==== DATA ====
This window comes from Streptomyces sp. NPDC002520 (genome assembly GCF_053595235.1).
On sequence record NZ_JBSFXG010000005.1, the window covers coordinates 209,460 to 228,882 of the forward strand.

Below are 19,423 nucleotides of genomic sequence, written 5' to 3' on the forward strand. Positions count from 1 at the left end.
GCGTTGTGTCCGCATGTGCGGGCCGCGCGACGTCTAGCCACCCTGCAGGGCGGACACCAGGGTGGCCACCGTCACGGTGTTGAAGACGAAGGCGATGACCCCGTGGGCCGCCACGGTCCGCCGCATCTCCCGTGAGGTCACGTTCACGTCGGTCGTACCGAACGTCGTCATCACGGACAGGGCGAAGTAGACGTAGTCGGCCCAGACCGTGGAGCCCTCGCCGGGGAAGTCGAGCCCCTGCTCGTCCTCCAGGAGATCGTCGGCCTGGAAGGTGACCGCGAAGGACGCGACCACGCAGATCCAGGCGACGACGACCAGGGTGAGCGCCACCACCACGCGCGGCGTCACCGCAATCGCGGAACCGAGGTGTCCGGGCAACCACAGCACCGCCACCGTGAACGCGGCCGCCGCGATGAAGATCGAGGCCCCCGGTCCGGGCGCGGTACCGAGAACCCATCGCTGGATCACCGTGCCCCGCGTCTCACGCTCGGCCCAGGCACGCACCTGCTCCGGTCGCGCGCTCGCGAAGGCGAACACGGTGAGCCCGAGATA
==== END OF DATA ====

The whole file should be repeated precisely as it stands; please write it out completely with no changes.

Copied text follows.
This window comes from Streptomyces sp. NPDC002520 (genome assembly GCF_053595235.1).
On sequence record NZ_JBSFXG010000005.1, the window covers coordinates 209,460 to 228,882 of the forward strand.

Below are 19,423 nucleotides of genomic sequence, written 5' to 3' on the forward strand. Positions count from 1 at the left end.
GCGTTGTGTCCGCATGTGCGGGCCGCGCGACGTCTAGCCACCCTGCAGGGCGGACACCAGGGTGGCCACCGTCACGGTGTTGAAGACGAAGGCGATGACCCCGTGGGCCGCCACGGTCCGCCGCATCTCCCGTGAGGTCACGTTCACGTCGGTCGTACCGAACGTCGTCATCACGGACAGGGCGAAGTAGACGTAGTCGGCCCAGACCGTGGAGCCCTCGCCGGGGAAGTCGAGCCCCTGCTCGTCCTCCAGGAGATCGTCGGCCTGGAAGGTGACCGCGAAGGACGCGACCACGCAGATCCAGGCGACGACGACCAGGGTGAGCGCCACCACCACGCGCGGCGTCACCGCAATCGCGGAACCGAGGTGTCCGGGCAACCACAGCACCGCCACCGTGAACGCGGCCGCCGCGATGAAGATCGAGGCCCCCGGTCCGGGCGCGGTACCGAGAACCCATCGCTGGATCACCGTGCCCCGCGTCTCACGCTCGGCCCAGGCACGCACCTGCTCCGGTCGCGCGCTCGCGAAGGCGAACACGGTGAGCCCGAGATA